Lumine allows herself a moment to imagine it. She thinks of herself walking this world alone, an alien world devoid of familiarity, no people or connections to call her own. The land surrounding her becomes cold, dark, and empty. It stretches on for an unimaginable distance, leaving her feeling incredibly small and lost. The one place—the one person— familiar to her is somewhere she can’t go, a star buried in that horizon. She’s powerless; pushing the air from her lungs, it’s like drowning.

 

But Paimon appears in her line of sight and the vision dispels.

 

What would happen, if…?

 

“I think I’m beginning to understand the people of this world a little. It almost feels like home.”

 

It feels like there’s something looming over her back. At the end of it all, what decisions are awaiting her? What would she gain? What would she lose? I’ll miss it here when I move on, are the words she doesn’t say.

Chapter Text

The Pyro Vision sparkles like a red gem when Kaeya holds it up to the light. It doesn’t glow or let off any heat, not anymore—not since Diluc had abandoned it. How it’d come to be in Kaeya’s possession, well… Jean had given it to him, actually. She’d probably thought it the right thing to do. She couldn’t have known better.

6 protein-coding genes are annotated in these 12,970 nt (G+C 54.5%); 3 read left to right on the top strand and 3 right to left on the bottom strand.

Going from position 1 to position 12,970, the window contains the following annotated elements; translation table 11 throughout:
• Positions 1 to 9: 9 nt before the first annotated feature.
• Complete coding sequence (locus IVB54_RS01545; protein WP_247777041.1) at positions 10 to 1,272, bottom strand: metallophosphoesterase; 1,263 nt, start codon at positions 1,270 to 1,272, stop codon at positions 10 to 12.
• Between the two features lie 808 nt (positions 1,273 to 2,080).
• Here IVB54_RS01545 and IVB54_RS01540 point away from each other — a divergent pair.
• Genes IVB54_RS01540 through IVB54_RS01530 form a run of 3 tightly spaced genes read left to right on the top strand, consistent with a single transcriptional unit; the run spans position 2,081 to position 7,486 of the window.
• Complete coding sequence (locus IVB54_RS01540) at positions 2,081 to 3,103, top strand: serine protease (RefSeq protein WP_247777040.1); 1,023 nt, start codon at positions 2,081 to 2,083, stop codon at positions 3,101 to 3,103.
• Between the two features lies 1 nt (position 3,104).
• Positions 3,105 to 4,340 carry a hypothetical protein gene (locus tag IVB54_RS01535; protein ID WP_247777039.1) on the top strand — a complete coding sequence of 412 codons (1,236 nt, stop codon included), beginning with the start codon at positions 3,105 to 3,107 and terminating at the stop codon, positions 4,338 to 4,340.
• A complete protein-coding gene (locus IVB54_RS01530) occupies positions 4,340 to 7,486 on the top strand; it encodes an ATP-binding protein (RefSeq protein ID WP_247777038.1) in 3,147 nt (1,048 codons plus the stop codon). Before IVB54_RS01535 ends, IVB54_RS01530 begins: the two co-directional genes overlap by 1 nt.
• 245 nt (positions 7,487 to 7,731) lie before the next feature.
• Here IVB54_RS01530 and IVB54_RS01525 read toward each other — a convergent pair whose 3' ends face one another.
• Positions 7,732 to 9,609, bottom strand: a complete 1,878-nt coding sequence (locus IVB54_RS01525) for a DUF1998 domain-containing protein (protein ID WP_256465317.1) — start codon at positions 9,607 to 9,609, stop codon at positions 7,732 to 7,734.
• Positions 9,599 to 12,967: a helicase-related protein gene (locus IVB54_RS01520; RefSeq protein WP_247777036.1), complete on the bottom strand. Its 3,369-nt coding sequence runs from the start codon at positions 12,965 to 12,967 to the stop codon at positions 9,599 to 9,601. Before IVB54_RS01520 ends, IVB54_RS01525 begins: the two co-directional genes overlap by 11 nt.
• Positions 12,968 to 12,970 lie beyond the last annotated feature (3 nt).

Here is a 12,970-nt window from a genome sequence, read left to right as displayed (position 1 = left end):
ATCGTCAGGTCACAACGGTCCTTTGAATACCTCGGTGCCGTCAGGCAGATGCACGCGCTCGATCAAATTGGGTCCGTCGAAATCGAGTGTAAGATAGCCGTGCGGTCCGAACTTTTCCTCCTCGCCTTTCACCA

He really shouldn’t have accepted it. He’s moved all his belongings out of the Ragnvindr manor. Crepus is dead. Diluc is gone. It’s just himself and… what? This rock? A memento of his second life?

 

But he can’t bring himself to put it away. It remains face-up on his desk and stares at him every time he comes back. Self-loathing bubbles up inside of him at the sight of it, a Pyro Vision gone as cold as his own—once glimmering with pride, once loved by someone. Was the world always this empty? It’s not the first time he’s seen his life in ruins, and this bauble is like a looking glass back into those days.

 

“Don’t look at me like that,” he says, hands falling heavily on the desktop, hair spilling over his shoulders. “I didn’t want this, either.”

 

He tells himself it’s the last truth he’ll allow in this new life.

 

.

 

.

 

.